On Broadway, a show decides to keep the masks. No, it’s not ‘Ghost’.

Three days after the Broadway League announced that all 41 theaters would make masks optional beginning July 1, one of those theaters decided to stick with mandatory masks.

The producers of an all-star revival of “American Buffalo,” which is a 1975 David Mamet drama about three schemers in a junk shop, announced Friday that they will continue to require masks through the scheduled end of the show’s run on Circle in the Square. Theater on July 10.

That’s just 10 days after Broadway plans to scrap its industry-wide masking requirement — and it’s just a show — but it suggests unanimity between producers and theater owners may not be rock solid.

There are several factors that make the “American buffalo” situation unusual.

The play, starring Sam Rockwell, Laurence Fishburne and Darren Criss, is performed at the Circle in the Square Theatre, which is the only round theater on Broadway (it’s actually almost round, because the seats don’t completely surround the stage). , which means that there are more spectators seated within a spitting distance of the actors than in other theaters.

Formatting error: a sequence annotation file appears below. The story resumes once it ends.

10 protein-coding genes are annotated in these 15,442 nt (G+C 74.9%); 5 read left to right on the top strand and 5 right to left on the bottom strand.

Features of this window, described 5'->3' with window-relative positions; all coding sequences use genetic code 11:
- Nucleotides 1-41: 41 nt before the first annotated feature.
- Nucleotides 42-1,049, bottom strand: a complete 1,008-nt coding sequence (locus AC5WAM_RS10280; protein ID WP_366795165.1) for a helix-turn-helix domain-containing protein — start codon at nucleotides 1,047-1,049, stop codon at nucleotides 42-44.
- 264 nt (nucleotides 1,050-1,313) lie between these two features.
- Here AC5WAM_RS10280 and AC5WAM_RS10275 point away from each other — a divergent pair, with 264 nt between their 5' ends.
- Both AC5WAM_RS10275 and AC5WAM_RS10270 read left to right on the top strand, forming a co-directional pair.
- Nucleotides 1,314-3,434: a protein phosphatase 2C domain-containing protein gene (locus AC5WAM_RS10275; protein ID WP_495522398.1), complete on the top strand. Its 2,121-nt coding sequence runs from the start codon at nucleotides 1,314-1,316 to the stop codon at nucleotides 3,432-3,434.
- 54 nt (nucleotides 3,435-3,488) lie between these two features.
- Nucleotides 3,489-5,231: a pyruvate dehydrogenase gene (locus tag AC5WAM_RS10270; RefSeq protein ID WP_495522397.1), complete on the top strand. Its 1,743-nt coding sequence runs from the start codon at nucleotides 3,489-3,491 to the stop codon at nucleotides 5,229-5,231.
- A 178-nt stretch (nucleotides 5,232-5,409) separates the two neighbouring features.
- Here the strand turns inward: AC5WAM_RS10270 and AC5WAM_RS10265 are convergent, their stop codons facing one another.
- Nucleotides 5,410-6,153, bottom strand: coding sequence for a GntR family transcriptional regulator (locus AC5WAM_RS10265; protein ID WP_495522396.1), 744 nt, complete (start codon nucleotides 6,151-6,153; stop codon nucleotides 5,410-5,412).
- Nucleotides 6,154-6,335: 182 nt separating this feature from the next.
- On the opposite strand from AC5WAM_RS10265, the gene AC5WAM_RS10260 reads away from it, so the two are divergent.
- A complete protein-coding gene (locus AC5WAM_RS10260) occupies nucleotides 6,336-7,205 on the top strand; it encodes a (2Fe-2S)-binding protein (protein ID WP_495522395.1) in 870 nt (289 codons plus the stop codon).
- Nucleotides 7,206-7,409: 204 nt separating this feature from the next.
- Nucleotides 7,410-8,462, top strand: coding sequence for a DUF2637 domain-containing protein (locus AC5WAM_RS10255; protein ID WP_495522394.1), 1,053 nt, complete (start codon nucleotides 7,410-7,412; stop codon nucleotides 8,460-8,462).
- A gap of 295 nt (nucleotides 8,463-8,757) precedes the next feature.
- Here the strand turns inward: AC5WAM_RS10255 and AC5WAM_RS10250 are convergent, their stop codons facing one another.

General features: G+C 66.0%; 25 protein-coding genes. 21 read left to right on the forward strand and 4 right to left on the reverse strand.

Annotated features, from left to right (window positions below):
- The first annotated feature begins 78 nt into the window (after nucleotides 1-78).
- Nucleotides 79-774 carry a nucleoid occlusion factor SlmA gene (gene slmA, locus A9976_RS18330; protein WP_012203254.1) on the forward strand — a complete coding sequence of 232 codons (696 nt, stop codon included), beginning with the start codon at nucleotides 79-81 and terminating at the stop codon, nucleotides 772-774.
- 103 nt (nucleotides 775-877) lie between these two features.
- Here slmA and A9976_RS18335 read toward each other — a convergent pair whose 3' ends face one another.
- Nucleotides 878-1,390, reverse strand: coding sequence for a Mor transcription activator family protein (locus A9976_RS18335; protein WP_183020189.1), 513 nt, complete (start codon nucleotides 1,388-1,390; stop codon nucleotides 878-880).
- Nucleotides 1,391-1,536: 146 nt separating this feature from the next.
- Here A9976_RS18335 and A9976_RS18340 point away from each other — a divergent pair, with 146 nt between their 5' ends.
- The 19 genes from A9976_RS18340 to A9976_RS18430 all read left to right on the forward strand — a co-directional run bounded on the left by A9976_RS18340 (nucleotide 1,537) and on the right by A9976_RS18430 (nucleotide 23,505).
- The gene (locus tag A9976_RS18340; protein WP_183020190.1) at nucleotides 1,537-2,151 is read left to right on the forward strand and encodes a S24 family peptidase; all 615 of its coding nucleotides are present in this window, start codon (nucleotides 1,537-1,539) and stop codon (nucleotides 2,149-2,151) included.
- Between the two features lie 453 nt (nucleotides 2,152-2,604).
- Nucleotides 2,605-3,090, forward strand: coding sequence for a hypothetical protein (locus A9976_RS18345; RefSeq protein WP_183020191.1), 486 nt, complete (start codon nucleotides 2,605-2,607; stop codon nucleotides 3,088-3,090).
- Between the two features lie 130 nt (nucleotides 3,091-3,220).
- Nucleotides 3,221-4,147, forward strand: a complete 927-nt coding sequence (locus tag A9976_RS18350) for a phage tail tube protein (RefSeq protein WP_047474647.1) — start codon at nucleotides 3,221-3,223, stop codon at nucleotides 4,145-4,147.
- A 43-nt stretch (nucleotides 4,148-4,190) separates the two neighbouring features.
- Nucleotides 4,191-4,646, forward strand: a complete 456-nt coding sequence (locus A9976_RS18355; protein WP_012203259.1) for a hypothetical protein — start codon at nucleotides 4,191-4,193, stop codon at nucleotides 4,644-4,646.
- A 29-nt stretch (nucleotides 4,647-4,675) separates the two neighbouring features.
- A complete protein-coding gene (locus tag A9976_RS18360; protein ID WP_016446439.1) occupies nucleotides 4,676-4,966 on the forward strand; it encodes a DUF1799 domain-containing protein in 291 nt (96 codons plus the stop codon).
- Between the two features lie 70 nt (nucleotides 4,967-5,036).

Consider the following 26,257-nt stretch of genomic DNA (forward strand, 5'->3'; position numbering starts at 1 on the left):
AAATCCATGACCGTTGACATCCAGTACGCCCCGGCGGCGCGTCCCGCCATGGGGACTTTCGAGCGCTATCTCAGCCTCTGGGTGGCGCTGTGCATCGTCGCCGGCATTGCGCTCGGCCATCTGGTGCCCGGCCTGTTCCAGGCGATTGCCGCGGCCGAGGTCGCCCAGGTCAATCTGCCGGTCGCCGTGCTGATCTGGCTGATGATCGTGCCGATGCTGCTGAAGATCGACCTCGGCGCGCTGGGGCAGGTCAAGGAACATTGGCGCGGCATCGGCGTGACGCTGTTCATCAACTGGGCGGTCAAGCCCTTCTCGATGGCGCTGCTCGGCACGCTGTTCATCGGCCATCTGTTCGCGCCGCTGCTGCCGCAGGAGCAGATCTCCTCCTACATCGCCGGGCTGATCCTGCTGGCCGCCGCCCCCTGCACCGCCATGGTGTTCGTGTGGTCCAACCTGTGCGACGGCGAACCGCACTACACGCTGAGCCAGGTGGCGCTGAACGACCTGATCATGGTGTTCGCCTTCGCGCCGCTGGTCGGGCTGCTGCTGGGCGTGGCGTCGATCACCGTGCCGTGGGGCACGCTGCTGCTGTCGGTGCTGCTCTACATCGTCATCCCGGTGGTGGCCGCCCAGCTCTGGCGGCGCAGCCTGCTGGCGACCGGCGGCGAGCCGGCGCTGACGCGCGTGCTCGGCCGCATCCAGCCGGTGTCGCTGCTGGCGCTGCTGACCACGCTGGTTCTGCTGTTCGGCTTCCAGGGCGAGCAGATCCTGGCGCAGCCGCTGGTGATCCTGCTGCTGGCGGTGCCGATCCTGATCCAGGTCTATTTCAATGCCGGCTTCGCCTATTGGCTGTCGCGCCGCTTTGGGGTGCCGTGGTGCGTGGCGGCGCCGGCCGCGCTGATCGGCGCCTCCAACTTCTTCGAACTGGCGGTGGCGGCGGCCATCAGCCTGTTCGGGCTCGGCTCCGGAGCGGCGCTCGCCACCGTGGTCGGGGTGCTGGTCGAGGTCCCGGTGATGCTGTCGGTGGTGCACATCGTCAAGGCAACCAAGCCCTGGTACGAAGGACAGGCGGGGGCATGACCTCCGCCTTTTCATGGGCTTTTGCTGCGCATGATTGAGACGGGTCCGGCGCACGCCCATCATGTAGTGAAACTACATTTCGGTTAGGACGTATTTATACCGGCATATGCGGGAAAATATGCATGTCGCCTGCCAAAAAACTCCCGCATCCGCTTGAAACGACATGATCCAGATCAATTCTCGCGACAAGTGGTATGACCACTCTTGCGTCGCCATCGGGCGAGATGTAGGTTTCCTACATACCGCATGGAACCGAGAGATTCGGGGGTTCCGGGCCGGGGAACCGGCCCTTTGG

Also, Circle in the Square, with 751 seats in its current configuration, is the only remaining Broadway theater that isn’t operated by a major company or non-profit organization, so its decisions aren’t tied to those of a larger entity.

Rockwell expressed concern about the end of the mask policy in an interview this week with New York Times columnist Ginia Bellafante.

The show announced the policy change in a press release, saying it was due “to the proximity of the audience to the actors as a result of the intimate size of the theater and the staging in the round.” The production and theater owner did not immediately respond to requests for further comment.

It’s unclear if the decision will affect other Broadway shows. The vast majority take place in theaters operated by a handful of big owners who backed the skin-optional decision. Broadway’s four nonprofit theater operators, which have been more covid-cautious about Covid, have no shows this summer. And summer fare on Broadway is dominated by the big musicals, where the audience tends to skew toward tourists, many of whom hail from places where masks are long gone; Older New York moviegoers are thinner this time of year (and show volume is also lower: there are now just 27 shows on Broadway).

After “American Buffalo” closes next month, Circle in the Square is scheduled to be vacant until October, when previews for a new musical called “KPOP” begin.

Actors’ Equity, the union that represents performers and stage managers, has declined to comment on audience safety protocols, but this week sent an email to its members, previously reported by Deadline, saying: “This The decision was made unilaterally, without input from your union or anyone else, and the unions were only given a couple of hours’ notice of the announcement.”

Although the decision was announced by the Broadway League, it was made by theater owners and operators, and they plan to reconsider the protocols on a monthly basis.

Leave a Comment

Your email address will not be published.